Eastham is one of the four original towns on Cape Cod. It was formed
in 1640 when Governor Bradford defined the area in the patent he had
received from the Earl of Warwick in 1630 as "Nawsett." Nawsett was
to be reserved for "Purchasers" and "Old Comers" (those who had come
over on the first three boats, the Mayflower, the Fortune and the
Anne). Nawsett encompassed what now is Brewster, Harwich, Chatham,
Orleans and Eastham. As Plimoth was getting to be crowded and the
land worn out, in 1643 a committee was sent to Nawsett to
investigate the possibility of moving the whole Colony to the new
wide open spaces. The committee couldn't make up its mind so a
second committee was sent to take a look. They agreed that Nawsett
could not support the entire Colony but they bought large tracts of
it from the Indians and many of the younger colonists moved. Led by
Thomas Prence, the new settlement grew rapidly and was incorporated
as a township in 1646. In 1651 it was named Eastham.
Then, in 1654 the western part of Eastham was given to Old Comers
who had claims on it and that area became the beginnings of Harwich.
Down at the elbow, at what is now Chatham, an enterprising fellow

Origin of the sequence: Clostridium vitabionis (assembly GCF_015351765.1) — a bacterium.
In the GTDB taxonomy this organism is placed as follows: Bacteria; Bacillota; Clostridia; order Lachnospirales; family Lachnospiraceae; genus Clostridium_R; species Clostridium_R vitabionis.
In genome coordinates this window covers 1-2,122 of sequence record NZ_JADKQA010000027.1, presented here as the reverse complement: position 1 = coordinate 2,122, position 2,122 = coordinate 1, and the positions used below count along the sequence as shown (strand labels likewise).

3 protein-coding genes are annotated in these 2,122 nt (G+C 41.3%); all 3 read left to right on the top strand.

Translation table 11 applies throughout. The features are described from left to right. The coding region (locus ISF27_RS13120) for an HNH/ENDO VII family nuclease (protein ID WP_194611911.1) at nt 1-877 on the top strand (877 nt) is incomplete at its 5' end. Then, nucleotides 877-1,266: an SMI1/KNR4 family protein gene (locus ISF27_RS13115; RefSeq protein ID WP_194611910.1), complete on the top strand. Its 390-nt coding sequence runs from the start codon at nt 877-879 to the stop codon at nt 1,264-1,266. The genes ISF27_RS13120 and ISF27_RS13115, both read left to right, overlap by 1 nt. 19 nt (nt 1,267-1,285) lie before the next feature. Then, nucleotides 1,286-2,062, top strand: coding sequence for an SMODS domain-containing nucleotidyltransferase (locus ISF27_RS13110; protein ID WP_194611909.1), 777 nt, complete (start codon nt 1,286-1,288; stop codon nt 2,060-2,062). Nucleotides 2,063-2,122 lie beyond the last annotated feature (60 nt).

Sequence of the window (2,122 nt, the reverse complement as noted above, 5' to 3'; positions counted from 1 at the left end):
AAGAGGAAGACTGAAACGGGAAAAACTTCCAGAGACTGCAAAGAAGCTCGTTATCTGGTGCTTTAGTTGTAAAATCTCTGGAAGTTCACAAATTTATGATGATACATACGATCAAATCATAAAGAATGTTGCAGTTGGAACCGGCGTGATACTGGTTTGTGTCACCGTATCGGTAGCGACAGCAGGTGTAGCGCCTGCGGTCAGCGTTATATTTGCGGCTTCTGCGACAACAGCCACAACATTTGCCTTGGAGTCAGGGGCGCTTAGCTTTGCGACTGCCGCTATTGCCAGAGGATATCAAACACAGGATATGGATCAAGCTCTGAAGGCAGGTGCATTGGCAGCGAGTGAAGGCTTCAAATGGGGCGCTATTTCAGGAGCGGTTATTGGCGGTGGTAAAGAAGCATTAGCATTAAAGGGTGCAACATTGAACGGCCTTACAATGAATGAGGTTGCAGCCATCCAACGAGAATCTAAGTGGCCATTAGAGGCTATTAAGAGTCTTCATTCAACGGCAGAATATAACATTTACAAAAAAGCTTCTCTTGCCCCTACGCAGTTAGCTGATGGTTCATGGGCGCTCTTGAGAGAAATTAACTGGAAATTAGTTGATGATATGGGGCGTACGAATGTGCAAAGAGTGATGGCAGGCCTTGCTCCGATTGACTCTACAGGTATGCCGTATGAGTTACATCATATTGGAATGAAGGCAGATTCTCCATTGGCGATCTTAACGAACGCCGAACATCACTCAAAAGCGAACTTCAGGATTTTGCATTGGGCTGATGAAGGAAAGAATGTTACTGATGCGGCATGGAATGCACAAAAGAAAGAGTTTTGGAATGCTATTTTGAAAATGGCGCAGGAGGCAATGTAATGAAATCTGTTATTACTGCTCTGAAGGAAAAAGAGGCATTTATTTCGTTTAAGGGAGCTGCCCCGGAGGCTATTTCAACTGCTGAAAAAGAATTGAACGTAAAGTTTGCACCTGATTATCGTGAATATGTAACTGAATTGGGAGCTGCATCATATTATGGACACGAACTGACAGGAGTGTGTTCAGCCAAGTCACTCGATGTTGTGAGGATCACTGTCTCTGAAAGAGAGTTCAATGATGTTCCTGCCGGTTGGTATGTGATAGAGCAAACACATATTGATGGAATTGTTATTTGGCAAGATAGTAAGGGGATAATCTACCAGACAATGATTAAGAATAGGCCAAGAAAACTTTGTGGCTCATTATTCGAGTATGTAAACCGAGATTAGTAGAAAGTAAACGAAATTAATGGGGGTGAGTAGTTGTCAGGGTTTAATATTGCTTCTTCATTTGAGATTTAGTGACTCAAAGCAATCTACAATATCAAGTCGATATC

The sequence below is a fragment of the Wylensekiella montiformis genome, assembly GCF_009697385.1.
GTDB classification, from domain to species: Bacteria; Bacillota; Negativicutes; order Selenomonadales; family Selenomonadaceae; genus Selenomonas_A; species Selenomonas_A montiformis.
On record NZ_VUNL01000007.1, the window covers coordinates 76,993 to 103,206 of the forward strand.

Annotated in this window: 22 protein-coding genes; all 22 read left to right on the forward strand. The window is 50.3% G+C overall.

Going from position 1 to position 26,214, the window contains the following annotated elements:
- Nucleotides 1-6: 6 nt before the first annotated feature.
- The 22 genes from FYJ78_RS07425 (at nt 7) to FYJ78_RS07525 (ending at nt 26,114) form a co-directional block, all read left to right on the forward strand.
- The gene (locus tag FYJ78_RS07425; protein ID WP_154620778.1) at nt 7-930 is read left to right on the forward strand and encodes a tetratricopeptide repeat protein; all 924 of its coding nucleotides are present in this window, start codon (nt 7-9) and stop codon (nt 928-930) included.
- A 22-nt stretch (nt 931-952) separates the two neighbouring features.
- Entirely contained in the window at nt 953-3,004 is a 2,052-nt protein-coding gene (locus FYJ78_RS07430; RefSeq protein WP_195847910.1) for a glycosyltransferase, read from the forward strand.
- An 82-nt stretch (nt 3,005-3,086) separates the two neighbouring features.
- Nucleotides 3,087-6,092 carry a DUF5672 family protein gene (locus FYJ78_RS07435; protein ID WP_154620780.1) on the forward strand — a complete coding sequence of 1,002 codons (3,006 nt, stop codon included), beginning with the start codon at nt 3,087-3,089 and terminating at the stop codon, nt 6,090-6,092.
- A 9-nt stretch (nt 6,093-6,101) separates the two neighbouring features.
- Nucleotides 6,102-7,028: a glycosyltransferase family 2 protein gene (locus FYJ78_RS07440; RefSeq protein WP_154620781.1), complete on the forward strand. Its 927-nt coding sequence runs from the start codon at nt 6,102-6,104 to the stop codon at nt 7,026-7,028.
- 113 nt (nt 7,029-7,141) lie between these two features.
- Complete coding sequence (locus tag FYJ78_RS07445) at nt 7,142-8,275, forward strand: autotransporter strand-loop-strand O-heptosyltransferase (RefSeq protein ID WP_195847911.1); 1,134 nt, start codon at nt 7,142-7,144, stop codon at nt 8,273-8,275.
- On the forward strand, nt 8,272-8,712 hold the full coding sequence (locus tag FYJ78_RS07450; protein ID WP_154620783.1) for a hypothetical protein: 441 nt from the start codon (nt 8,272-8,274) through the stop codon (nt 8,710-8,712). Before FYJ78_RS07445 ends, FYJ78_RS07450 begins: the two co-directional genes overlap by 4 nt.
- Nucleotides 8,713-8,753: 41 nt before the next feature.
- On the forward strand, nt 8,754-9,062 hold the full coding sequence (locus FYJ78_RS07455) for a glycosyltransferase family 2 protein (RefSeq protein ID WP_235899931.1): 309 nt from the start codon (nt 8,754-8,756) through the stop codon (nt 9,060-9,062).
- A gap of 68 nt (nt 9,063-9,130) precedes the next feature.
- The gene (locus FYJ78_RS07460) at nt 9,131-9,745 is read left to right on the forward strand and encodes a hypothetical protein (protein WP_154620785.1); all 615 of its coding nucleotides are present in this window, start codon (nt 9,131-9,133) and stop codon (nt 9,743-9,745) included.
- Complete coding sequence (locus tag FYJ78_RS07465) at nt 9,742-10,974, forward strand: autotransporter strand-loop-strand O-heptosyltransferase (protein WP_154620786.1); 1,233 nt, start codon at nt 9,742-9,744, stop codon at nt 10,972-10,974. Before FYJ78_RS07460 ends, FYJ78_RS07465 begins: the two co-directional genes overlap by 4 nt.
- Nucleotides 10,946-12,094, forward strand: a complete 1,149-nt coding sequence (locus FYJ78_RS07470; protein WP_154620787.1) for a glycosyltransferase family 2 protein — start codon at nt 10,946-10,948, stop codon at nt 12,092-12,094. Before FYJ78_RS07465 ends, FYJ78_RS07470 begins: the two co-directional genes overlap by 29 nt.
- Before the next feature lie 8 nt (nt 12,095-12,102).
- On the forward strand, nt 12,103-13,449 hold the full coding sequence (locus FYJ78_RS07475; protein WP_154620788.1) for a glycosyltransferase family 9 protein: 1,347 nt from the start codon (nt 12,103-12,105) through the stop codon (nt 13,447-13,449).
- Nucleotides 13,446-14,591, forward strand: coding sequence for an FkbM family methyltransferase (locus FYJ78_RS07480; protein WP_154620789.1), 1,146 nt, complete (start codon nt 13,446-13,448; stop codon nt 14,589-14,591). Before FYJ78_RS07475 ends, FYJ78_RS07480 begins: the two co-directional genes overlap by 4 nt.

from Yarmouth named William Nickerson managed to grab that section
of Eastham and, although his title was never clear for years, it was
no longer considered part of Eastham. Little by little, more chunks
of Eastham were broken off. Up at the tip, a large section became
Truro in 1709 and the tip of Truro became Provincetown in 1727. In
1718 those living in the area we now know as Orleans petitioned to
become a new South Parish and this became the town of Orleans in
1797. Meantime, in 1723 those in the area south of Truro petitioned
to become a new North Parish and this became Wellfleet in 1763.
By1797 the biggest town on Cape Cod had become the smallest and
apparently everybody in what remained of Eastham was happy about it.
Eastham had been primarily a farming community but years of strong
winds over the lands cleared for farming had taken their toll.
Topsoil gone, Eastham turned to the sea for fishing and salt making.
Eastham had some famous clipper captains. Thirty-eight-year-old
Freeman Hatch sailed the Northern Light from Boston to San Francisco
in a record 76 days, 6 hours in 1852.
When seafaring days waned, Eastham went back to farming. The land
was good for asparagus and grass for cattle and this led to dairy
farming and milk from Eastham went up and down the Cape on the
Dairy eventually petered out, as did the asparagus, but today
Eastham survived in its quiet way and now is best known as the
entrance to the National Seashore.